Hogeschool van Amsterdam

Urban Vitality

AUAS and University of Manitoba join forces

10 Oct 2019 10:37 | Faculty of Health

The Faculty of Health at Amsterdam University of Applied Sciences and the College of Rehabilitation Sciences at the University of Manitoba are about to embark on an intensive cooperation. They will join forces to tackle the three themes of health-care technology, inter-professional cooperation and working with vulnerable groups.

Dean Wilma Scholte op Reimer (AUAS Faculty of Health and Faculty of Sports and Nutrition), several professors and the persons coordinating this collaboration will travel to Winnipeg, Canada in November to formulate the plan for the coming two years together meet the University of Manitoba (UM).

Thanks to a recently awarded Erasmus+ grant, five lecturer-researchers from the Faculty of Health will teach at the Canadian university and five of their lecturer-researchers will come to AUAS. The selection process will begin somewhere in the near future.

With this international partnership, the Faculty of Health at AUAS and the University of Manitoba hope to reinforce their education as well as their research, including through the exchange of practical experiences.

Improved access to health care

The provision of health care does not reach everyone in the Netherlands and Canada to the same extent. Certain minority groups make less use of healthcare services, because it is insufficiently clear to them how they can obtain the right care for their health problems. To this end, both the Faculty of Health at AUAS and the University of Manitoba consider making health care more 'inclusive' to be an important research subject.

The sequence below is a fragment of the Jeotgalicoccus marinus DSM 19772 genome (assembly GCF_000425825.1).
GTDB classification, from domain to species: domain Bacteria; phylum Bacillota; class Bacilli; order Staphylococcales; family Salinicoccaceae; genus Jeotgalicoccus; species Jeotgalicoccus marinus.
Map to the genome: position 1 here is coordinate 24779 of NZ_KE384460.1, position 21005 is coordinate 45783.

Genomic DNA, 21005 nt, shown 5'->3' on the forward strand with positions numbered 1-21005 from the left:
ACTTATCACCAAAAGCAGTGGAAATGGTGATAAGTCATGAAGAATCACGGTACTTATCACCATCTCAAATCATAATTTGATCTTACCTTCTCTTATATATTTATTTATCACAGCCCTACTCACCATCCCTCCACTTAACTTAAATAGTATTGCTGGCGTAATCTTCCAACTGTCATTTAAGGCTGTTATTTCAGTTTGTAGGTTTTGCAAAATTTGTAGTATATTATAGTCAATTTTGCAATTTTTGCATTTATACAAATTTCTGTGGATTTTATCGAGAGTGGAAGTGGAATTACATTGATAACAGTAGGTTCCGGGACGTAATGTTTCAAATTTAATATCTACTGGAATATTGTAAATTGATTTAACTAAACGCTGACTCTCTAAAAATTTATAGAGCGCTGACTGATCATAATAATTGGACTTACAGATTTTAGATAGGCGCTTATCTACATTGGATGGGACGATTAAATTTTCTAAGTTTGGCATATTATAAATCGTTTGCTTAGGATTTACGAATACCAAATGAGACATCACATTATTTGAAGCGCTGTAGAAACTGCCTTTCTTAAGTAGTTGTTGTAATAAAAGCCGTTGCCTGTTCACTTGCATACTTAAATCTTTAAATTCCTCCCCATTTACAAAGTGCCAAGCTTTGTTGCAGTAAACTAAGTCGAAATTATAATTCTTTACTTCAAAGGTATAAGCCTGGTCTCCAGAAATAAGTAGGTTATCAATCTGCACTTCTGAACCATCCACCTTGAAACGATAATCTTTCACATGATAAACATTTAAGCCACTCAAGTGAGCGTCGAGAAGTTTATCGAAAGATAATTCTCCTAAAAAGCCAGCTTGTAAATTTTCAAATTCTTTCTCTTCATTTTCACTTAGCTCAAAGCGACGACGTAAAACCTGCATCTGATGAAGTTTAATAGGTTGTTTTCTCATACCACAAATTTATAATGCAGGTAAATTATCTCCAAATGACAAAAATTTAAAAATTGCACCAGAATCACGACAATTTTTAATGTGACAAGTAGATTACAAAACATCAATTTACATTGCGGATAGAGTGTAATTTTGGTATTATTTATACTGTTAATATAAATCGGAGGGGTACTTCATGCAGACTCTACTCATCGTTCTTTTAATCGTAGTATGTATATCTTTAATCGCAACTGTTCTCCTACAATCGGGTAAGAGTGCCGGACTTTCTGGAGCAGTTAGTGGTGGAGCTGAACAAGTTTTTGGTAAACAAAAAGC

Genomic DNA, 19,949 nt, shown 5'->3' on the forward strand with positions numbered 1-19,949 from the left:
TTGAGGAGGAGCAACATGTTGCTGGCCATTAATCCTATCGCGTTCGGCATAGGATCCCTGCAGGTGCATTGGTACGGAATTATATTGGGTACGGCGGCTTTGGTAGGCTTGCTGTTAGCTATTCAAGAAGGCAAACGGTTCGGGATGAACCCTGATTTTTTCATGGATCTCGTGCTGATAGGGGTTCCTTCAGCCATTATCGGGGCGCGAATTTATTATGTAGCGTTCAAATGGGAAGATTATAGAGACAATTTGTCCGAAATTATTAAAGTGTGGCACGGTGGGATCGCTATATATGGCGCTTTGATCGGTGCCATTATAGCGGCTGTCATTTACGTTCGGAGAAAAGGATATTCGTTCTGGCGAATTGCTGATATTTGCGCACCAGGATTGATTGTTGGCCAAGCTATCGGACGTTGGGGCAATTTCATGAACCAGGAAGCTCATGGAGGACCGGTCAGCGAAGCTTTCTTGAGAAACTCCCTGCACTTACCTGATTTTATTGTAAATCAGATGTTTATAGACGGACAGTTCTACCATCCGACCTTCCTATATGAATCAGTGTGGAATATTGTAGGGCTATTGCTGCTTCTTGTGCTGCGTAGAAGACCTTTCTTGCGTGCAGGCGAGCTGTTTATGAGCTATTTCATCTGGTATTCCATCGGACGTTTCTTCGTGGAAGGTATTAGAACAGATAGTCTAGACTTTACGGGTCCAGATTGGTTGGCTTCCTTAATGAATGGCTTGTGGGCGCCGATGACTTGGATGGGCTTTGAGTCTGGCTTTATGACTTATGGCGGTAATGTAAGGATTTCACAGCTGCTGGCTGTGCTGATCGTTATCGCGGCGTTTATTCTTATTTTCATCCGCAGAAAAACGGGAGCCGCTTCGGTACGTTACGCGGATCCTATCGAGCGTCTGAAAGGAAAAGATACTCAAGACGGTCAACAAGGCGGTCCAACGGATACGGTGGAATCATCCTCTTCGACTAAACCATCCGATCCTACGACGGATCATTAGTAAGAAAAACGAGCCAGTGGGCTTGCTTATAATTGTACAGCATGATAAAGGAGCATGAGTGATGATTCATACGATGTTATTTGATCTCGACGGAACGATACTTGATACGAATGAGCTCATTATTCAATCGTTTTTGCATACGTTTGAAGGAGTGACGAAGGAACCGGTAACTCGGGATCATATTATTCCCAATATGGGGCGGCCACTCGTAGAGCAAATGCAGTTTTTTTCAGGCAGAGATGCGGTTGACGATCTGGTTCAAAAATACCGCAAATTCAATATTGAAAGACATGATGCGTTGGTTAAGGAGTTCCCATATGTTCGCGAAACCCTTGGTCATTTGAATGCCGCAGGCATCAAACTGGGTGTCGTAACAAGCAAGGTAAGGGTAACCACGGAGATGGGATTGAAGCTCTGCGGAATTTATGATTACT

For example, the UM is conducting research into and together with indigenous peoples in Canada, who make less use of health-care services than other Canadians. Amsterdam has similar problems with groups who make less use of health-care services, such as people from a migrant background and/or a lower socio-economic status. As a result, working with these vulnerable groups and helping them gain better access to health care is one of the areas in which AUAS and the UM will join forces.

Inter-professional cooperation

Another focus point for both the Faculty of Health at AUAS and the UM is inter-professional cooperation. As prospective care professionals, students from various medical and paramedical professions must learn to work together (dutch). Since Canada as a country recognises the importance of inter-professional cooperation in education and research, the two institutes will cooperate in this field as well.

Using sensors for rehabilitation

Finally, AUAS and the UM will exchange knowledge and best practices in relation to health-care technology. Margriet Pol, lecturer-researcher in occupational therapy at AUAS, recently presented the results of her research into the use of sensors to help older people rehabilitate following a hip fracture to the Canadian partners. She did so in the form of an online lecture. Since then, Pol has submitted a grant application to the Netherlands Organisation for Health Research and Development (ZonMw) for ‘Ambient Assisted Living, a new project into ‘sensor monitoring’ together with the University of Manitoba.